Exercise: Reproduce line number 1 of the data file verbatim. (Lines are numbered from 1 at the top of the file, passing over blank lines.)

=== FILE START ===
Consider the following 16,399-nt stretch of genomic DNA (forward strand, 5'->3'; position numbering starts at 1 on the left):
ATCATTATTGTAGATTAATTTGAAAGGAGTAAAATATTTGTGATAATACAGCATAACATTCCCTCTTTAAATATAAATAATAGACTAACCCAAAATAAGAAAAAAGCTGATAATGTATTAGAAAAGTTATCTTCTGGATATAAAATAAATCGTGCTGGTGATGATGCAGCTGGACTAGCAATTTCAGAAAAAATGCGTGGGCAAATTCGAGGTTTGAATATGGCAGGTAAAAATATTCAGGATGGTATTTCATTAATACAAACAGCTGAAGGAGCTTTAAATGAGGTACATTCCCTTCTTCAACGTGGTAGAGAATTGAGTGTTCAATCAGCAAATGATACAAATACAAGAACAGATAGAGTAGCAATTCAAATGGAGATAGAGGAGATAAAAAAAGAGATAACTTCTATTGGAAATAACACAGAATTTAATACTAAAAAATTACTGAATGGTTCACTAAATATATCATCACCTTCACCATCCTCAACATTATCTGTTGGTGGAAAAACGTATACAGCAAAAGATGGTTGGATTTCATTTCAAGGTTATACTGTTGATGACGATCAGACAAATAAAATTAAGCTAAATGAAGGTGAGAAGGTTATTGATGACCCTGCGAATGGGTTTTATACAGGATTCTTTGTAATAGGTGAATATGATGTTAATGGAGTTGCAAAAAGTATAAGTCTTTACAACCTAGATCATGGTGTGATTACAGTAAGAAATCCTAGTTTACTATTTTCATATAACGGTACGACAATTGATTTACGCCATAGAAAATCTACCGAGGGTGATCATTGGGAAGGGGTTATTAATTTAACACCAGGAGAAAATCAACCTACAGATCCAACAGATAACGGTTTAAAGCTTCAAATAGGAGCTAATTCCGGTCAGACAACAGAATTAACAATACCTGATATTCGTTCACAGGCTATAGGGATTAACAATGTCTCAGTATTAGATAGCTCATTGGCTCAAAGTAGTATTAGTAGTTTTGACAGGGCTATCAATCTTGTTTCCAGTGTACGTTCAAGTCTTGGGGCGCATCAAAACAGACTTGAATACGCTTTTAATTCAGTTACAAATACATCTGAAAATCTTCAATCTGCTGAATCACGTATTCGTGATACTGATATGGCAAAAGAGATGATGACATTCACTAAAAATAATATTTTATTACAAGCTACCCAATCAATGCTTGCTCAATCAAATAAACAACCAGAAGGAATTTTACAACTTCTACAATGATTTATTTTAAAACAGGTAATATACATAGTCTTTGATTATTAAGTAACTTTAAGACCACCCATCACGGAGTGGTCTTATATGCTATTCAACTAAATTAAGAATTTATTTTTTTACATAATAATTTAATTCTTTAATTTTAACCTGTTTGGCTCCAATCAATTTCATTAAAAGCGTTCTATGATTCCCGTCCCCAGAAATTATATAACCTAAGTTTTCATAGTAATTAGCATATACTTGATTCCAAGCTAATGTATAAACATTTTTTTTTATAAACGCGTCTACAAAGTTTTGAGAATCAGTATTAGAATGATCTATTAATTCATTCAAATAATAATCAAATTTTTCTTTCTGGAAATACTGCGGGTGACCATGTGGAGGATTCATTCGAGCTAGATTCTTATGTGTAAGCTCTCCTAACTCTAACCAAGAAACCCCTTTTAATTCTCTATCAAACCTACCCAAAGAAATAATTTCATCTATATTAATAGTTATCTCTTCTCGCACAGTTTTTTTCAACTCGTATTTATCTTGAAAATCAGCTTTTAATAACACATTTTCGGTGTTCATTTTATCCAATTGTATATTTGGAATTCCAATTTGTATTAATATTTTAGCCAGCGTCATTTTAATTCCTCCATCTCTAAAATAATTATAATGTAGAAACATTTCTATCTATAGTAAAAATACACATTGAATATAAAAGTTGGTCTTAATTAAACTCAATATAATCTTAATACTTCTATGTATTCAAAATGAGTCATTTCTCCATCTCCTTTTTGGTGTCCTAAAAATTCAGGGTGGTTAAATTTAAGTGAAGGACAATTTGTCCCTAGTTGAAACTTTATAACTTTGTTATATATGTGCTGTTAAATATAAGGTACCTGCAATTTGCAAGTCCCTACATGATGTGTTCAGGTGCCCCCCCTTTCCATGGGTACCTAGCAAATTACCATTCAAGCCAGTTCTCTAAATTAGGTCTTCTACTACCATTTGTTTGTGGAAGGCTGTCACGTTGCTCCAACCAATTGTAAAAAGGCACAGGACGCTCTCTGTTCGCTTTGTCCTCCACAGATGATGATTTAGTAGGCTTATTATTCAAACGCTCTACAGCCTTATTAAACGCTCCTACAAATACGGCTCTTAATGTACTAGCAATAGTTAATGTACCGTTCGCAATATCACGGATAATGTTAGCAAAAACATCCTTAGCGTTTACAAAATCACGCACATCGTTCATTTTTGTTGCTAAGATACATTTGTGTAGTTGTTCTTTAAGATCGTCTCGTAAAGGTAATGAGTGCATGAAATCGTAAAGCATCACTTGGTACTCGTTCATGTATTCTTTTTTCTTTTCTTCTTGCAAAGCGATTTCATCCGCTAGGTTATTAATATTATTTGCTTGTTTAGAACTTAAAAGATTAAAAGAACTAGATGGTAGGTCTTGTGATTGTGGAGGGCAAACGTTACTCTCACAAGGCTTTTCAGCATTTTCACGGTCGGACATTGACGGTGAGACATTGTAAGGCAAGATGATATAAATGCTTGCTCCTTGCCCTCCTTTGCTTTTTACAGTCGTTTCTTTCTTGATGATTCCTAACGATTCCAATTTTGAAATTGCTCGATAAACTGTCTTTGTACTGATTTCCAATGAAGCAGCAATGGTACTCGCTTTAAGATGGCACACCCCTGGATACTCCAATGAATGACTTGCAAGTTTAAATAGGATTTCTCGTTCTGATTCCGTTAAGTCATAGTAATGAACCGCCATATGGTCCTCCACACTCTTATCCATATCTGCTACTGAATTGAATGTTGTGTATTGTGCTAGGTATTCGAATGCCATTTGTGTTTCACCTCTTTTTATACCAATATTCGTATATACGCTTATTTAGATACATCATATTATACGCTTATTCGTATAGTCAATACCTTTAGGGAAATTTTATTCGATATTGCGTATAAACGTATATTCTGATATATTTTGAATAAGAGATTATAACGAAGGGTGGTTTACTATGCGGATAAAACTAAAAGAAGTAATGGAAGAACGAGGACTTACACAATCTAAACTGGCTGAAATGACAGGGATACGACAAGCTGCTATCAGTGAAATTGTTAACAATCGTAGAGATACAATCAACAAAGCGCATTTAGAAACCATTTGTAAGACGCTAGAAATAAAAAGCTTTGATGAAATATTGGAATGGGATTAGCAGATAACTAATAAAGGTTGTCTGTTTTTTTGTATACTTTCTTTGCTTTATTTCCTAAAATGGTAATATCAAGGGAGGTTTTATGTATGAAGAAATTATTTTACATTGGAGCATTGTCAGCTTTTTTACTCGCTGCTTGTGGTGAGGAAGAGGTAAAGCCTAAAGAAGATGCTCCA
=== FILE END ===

Consider the following 16,399-nt stretch of genomic DNA (forward strand, 5'->3'; position numbering starts at 1 on the left):